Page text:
Skip to Content

Publications Search - Abstract View

Title: Alcohol Consumption and Survival after a Breast Cancer Diagnosis: A Literature-based Meta-analysis and Collaborative Analysis of Data for 29,239 Cases.
Authors: Ali AM,  Schmidt MK,  Bolla M,  Wang Q,  Gago-Dominguez M,  Esteban Castelao J,  Carracedo A,  Muñoz Garzón V,  Bojesen SE,  Nordestgaard BG,  Flyger H,  Chang-Claude J,  Vrieling A,  Rudolph A,  Seibold P,  Nevanlinna H,  Muranen TA,  Aaltonen K,  Blomqvist C,  Matsuo K,  Ito H,  Iwata H,  Horio A,  John EM,  Sherman M,  Lissowska J,  Figueroa JD,  Garcia-Closas M,  Anton-Culver H,  Shah M,  Hopper JL,  Trichopoulou A,  Bueno-de-Mesquita HB,  Krogh V,  Weiderpass E,  Andersson A,  Clavel-Chapelon F,  Dossus L,  Fagherazzi G,  Peeters PH,  Olsen A,  Wishart GC,  Easton DF,  Borgquist S,  Overvad K,  Barricarte A,  González CA,  Sanchez MJ,  Amiano Etxezarreta P,  Riboli E,  Key TJ,  Pharoah PD
Journal: Cancer Epidemiol Biomarkers Prev
Date: 2014 Mar 17
Branches: HREB, OEEB
PubMed ID: 24636975
PMC ID: not available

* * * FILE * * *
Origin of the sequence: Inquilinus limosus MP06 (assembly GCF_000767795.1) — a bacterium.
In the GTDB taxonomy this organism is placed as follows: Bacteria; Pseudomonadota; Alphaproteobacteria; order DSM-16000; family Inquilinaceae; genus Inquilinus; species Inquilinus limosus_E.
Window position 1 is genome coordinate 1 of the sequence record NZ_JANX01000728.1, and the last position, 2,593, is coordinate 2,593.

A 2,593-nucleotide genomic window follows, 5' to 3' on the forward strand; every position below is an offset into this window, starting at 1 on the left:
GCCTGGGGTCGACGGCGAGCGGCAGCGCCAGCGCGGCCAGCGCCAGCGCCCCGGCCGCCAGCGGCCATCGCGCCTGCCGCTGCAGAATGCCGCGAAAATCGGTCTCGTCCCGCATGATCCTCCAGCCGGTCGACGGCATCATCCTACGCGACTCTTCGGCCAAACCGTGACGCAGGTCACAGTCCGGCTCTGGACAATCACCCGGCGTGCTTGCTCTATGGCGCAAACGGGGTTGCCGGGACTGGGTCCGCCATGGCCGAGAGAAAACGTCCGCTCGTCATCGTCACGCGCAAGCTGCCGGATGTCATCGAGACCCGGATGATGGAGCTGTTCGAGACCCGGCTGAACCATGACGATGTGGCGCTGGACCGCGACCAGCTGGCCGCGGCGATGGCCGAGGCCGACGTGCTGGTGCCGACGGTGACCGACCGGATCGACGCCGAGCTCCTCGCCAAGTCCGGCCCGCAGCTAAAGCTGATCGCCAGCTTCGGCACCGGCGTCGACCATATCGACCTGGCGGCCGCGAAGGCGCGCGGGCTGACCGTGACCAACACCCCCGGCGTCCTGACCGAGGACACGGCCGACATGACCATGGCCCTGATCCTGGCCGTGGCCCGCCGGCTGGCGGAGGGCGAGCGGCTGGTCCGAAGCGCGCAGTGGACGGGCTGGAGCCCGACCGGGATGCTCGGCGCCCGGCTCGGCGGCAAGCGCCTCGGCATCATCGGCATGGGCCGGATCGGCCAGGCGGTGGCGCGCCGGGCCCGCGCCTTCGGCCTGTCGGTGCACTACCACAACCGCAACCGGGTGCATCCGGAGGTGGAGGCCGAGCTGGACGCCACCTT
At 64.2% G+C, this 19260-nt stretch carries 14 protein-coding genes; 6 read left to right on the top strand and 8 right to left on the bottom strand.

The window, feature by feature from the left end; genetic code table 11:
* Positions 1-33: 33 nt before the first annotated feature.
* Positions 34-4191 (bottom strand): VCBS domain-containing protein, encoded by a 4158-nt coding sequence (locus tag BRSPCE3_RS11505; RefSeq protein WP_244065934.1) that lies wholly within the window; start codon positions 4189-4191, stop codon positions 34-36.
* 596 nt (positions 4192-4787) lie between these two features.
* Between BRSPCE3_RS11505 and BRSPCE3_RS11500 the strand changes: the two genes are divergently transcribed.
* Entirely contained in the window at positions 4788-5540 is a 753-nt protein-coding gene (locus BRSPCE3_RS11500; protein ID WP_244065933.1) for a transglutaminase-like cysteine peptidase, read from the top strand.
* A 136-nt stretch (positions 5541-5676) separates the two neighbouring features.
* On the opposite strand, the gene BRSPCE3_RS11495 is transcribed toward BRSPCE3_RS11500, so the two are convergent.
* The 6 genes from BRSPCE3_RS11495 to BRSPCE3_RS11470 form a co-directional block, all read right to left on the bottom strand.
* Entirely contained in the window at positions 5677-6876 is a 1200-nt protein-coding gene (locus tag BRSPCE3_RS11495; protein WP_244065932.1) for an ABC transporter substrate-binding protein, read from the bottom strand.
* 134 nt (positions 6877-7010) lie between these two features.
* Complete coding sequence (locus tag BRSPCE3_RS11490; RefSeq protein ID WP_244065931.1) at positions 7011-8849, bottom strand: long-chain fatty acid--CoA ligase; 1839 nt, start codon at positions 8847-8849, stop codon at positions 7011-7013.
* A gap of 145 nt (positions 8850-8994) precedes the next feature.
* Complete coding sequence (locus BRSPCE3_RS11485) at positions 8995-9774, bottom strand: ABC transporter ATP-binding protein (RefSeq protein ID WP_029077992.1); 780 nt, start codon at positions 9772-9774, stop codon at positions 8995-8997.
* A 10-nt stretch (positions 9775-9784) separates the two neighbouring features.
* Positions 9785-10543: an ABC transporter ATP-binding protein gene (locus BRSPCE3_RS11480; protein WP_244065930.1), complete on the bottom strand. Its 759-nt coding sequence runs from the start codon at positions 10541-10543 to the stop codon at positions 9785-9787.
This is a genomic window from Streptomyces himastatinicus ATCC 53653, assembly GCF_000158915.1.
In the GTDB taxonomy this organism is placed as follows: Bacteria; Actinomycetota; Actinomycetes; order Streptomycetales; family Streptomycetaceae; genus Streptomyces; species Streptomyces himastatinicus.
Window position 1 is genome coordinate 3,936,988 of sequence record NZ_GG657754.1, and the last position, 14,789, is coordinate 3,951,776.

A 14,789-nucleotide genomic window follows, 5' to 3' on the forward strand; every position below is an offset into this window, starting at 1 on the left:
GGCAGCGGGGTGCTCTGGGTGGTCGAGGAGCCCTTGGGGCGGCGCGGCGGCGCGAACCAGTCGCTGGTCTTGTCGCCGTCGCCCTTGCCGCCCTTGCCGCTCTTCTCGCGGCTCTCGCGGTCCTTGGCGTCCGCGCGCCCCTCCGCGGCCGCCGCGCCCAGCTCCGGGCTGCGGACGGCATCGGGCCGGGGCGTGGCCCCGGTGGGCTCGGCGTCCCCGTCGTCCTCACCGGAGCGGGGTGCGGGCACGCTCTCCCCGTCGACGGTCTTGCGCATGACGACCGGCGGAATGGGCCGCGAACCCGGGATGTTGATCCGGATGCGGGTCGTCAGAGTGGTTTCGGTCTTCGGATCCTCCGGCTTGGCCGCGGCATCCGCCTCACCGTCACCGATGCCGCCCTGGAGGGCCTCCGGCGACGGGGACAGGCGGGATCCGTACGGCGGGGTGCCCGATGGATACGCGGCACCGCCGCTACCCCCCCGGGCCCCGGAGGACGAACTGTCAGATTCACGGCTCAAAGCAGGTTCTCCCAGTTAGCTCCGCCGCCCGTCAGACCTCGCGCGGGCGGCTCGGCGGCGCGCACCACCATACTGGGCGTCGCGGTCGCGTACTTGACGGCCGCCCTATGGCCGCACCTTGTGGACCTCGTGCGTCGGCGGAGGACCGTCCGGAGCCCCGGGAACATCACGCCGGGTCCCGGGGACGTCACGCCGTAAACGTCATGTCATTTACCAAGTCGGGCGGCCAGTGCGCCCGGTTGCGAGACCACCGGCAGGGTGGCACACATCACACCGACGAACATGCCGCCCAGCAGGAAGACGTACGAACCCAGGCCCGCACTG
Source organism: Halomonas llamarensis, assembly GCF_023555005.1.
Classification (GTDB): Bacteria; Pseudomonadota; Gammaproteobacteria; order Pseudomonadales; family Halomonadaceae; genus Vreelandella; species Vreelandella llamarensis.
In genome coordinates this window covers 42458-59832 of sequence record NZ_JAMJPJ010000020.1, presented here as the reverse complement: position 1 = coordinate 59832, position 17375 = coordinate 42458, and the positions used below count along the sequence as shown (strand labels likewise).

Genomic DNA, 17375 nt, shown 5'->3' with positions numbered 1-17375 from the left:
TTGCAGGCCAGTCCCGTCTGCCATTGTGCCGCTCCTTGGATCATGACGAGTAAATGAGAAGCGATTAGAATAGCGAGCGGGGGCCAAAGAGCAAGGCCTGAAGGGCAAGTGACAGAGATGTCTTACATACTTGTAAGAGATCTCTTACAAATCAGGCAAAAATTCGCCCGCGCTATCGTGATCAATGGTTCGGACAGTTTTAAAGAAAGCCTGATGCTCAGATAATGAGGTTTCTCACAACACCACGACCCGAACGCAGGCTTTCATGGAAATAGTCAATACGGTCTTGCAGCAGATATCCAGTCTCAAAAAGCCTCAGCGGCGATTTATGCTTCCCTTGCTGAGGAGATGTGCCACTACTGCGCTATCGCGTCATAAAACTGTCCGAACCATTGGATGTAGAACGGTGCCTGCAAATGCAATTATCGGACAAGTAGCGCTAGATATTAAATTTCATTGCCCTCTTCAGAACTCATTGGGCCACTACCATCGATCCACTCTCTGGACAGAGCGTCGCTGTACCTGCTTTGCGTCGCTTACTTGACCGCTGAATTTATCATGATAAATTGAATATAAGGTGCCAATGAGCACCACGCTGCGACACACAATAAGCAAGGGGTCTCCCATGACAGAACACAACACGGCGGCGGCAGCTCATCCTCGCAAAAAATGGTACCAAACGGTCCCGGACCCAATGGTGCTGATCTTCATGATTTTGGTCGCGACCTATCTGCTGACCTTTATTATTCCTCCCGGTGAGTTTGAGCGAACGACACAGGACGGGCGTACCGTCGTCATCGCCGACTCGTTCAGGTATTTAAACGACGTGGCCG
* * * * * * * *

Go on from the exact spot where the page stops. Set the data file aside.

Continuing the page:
Abstract: Background Evidence for the association of alcohol consumption with prognosis after a diagnosis of breast cancer has been inconsistent. We have reviewed and summarised the published evidence and evaluated the association using individual patient data from multiple case cohorts. Materials and Methods A MEDLINE search to identify studies published up to January 2013 was performed. We combined published estimates for survival time in "moderate drinkers" versus non-drinkers. An analysis of individual participant data using Cox regression was carried out using data from eleven case cohorts. Results We identified eleven published studies suitable for inclusion in the meta-analysis. Moderate post-diagnosis alcohol consumption was not associated with overall survival (HR = 0.95, 95% CI 0.85-1.05), but there was some evidence of better survival associated with pre-diagnosis consumption (HR = 0.80, 95% CI 0.73-0.88). Individual data on alcohol consumption for 29,239 cases with 4,839 deaths were available from the eleven case cohorts, all of which had data on ER status. For women with ER-positive disease there was little evidence that pre- or post-diagnosis alcohol consumption is associated with breast cancer-specific mortality, with some evidence of a reduction in all-cause mortality. Based on a single study, moderate post-diagnosis alcohol intake was associated with a small reduction in breast cancer-specific mortality in women with ER-negative disease. There was no association for pre-diagnosis intake in women with ER-negative disease. Impact Considering the totality of the evidence, moderate post-diagnosis alcohol consumption is unlikely to have a major adverse effect on survival of women with breast cancer.